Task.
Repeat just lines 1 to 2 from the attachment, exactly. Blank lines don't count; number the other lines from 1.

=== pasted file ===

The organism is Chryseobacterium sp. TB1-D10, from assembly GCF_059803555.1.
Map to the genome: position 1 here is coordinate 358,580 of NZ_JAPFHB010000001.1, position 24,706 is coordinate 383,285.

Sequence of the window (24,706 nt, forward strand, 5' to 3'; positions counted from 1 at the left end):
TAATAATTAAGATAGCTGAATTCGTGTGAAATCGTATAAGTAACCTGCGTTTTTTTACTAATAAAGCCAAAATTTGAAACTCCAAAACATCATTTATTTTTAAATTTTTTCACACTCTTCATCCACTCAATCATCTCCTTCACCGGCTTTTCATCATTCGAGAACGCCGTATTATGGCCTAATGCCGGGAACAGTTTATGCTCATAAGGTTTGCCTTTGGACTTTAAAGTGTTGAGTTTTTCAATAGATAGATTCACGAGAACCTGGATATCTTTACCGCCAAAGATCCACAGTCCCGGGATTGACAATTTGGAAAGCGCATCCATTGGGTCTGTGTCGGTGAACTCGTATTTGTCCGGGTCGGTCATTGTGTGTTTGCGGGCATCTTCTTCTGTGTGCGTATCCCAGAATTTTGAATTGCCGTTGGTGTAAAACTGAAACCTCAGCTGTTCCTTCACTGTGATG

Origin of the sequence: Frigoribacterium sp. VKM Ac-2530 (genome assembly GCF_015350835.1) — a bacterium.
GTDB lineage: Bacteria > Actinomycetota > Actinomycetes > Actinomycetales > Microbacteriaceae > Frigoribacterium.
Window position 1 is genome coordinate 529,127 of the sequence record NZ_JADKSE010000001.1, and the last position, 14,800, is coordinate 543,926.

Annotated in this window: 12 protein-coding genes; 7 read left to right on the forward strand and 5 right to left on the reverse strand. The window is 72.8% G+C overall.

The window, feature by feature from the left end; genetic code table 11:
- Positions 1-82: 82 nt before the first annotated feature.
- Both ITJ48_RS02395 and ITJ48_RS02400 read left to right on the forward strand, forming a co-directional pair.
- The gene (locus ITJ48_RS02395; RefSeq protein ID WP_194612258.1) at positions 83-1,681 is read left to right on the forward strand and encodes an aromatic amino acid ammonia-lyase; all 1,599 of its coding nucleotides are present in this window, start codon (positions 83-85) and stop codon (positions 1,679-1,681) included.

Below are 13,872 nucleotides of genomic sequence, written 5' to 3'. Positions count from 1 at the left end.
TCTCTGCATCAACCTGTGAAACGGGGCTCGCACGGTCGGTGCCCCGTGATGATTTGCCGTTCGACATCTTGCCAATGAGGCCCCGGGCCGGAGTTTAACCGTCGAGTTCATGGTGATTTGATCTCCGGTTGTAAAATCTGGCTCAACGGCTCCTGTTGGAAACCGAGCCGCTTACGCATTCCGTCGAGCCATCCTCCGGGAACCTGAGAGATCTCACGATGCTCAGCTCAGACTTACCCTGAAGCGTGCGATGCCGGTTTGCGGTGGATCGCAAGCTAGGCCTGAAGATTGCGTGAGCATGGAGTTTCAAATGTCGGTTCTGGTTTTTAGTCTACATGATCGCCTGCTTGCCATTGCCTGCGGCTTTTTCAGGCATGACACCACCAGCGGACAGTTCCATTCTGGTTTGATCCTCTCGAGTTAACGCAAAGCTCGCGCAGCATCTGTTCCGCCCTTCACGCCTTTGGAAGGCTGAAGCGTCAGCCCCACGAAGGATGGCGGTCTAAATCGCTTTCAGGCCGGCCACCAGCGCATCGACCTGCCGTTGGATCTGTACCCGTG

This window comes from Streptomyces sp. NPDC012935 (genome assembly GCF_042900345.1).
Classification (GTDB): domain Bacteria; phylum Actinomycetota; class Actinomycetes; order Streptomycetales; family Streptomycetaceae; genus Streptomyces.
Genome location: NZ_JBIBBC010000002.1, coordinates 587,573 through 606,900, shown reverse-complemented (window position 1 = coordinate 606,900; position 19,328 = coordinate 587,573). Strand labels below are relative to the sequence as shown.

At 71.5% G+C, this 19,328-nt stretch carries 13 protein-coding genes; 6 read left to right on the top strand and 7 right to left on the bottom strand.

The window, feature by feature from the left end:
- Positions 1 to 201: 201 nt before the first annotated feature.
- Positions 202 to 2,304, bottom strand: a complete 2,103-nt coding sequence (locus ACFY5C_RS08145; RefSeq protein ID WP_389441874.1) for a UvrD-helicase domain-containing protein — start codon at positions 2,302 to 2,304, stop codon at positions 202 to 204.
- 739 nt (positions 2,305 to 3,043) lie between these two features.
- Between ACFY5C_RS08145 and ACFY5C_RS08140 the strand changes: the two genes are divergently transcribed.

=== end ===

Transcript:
The organism is Chryseobacterium sp. TB1-D10, from assembly GCF_059803555.1.
Map to the genome: position 1 here is coordinate 358,580 of NZ_JAPFHB010000001.1, position 24,706 is coordinate 383,285.